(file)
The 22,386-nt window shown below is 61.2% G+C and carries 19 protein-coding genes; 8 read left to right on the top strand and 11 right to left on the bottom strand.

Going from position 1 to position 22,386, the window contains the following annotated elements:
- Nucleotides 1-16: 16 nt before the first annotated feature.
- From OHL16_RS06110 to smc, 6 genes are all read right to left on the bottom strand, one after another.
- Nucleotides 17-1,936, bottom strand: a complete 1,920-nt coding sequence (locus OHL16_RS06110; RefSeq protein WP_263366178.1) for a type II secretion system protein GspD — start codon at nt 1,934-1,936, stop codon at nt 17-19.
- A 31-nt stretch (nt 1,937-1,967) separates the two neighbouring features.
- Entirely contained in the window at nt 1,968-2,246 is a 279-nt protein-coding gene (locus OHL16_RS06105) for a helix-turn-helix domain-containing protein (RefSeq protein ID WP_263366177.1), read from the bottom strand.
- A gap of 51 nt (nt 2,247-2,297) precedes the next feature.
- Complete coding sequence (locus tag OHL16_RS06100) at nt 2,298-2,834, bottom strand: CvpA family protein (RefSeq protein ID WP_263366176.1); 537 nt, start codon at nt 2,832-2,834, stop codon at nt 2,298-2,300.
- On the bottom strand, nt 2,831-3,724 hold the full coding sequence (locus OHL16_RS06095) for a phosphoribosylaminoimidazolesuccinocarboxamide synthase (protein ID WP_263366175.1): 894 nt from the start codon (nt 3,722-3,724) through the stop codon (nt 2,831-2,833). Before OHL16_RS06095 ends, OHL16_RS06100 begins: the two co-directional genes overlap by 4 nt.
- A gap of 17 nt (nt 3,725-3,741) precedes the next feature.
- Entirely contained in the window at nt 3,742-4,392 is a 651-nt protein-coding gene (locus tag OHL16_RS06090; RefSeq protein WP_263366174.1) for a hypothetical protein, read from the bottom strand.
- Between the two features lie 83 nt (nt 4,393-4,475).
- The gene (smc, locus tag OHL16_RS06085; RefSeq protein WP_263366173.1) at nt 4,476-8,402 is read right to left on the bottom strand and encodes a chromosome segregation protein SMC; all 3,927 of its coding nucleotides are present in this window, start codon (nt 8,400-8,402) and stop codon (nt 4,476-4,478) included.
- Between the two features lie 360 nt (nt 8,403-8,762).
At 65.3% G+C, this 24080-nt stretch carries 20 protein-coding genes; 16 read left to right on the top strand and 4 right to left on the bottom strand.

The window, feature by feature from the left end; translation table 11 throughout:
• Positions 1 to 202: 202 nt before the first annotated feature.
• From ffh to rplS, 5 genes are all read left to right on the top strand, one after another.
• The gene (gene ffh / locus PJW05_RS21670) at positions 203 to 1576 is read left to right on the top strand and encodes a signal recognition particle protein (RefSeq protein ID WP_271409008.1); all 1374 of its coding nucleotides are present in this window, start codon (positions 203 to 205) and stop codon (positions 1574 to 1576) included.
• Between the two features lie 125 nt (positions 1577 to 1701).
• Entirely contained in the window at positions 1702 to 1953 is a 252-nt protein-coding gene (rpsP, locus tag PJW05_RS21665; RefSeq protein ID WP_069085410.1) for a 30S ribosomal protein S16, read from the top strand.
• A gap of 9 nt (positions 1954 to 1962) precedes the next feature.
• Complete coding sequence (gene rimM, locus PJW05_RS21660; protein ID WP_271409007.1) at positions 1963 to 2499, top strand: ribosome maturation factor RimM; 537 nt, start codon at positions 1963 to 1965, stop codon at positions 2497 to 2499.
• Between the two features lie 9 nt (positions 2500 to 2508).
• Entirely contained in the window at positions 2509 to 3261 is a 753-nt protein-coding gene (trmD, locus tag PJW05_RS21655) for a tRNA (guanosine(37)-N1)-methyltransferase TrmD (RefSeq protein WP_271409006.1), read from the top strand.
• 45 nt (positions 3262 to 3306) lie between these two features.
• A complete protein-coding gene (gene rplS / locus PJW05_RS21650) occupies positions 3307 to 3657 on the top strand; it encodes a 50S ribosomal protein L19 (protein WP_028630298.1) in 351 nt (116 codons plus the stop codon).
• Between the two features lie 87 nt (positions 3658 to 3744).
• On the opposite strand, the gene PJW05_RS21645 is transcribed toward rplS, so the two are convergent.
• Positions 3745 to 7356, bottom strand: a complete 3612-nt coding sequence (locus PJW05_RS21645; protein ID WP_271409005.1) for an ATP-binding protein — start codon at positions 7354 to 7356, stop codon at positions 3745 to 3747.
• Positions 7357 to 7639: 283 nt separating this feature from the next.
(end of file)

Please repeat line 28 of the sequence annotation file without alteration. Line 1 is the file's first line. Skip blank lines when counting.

• A complete protein-coding gene (gene rplS / locus PJW05_RS21650) occupies positions 3307 to 3657 on the top strand; it encodes a 50S ribosomal protein L19 (protein WP_028630298.1) in 351 nt (116 codons plus the stop codon).